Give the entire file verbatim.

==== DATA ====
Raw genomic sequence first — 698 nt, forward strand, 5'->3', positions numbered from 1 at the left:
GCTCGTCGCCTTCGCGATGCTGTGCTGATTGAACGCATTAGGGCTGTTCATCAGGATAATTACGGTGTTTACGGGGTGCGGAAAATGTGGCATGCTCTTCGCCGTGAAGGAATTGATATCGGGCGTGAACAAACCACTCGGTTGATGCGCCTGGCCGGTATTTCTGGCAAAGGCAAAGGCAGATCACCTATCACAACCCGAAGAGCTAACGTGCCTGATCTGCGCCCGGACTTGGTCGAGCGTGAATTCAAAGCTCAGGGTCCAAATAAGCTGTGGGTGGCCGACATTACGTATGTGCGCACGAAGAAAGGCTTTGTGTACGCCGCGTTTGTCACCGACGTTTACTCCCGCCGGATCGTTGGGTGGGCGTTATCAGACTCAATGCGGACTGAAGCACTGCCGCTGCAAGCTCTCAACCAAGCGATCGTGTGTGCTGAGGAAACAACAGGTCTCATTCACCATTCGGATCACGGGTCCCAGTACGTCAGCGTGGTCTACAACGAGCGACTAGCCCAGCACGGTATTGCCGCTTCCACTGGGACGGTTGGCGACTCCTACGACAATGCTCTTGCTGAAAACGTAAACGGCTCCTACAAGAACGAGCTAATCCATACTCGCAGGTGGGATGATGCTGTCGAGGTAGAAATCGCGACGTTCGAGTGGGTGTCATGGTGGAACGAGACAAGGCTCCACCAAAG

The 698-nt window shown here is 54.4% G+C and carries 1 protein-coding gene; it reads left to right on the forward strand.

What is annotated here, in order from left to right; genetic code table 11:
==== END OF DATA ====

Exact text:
Raw genomic sequence first — 698 nt, forward strand, 5'->3', positions numbered from 1 at the left:
GCTCGTCGCCTTCGCGATGCTGTGCTGATTGAACGCATTAGGGCTGTTCATCAGGATAATTACGGTGTTTACGGGGTGCGGAAAATGTGGCATGCTCTTCGCCGTGAAGGAATTGATATCGGGCGTGAACAAACCACTCGGTTGATGCGCCTGGCCGGTATTTCTGGCAAAGGCAAAGGCAGATCACCTATCACAACCCGAAGAGCTAACGTGCCTGATCTGCGCCCGGACTTGGTCGAGCGTGAATTCAAAGCTCAGGGTCCAAATAAGCTGTGGGTGGCCGACATTACGTATGTGCGCACGAAGAAAGGCTTTGTGTACGCCGCGTTTGTCACCGACGTTTACTCCCGCCGGATCGTTGGGTGGGCGTTATCAGACTCAATGCGGACTGAAGCACTGCCGCTGCAAGCTCTCAACCAAGCGATCGTGTGTGCTGAGGAAACAACAGGTCTCATTCACCATTCGGATCACGGGTCCCAGTACGTCAGCGTGGTCTACAACGAGCGACTAGCCCAGCACGGTATTGCCGCTTCCACTGGGACGGTTGGCGACTCCTACGACAATGCTCTTGCTGAAAACGTAAACGGCTCCTACAAGAACGAGCTAATCCATACTCGCAGGTGGGATGATGCTGTCGAGGTAGAAATCGCGACGTTCGAGTGGGTGTCATGGTGGAACGAGACAAGGCTCCACCAAAG

The 698-nt window shown here is 54.4% G+C and carries 1 protein-coding gene; it reads left to right on the forward strand.

What is annotated here, in order from left to right; genetic code table 11: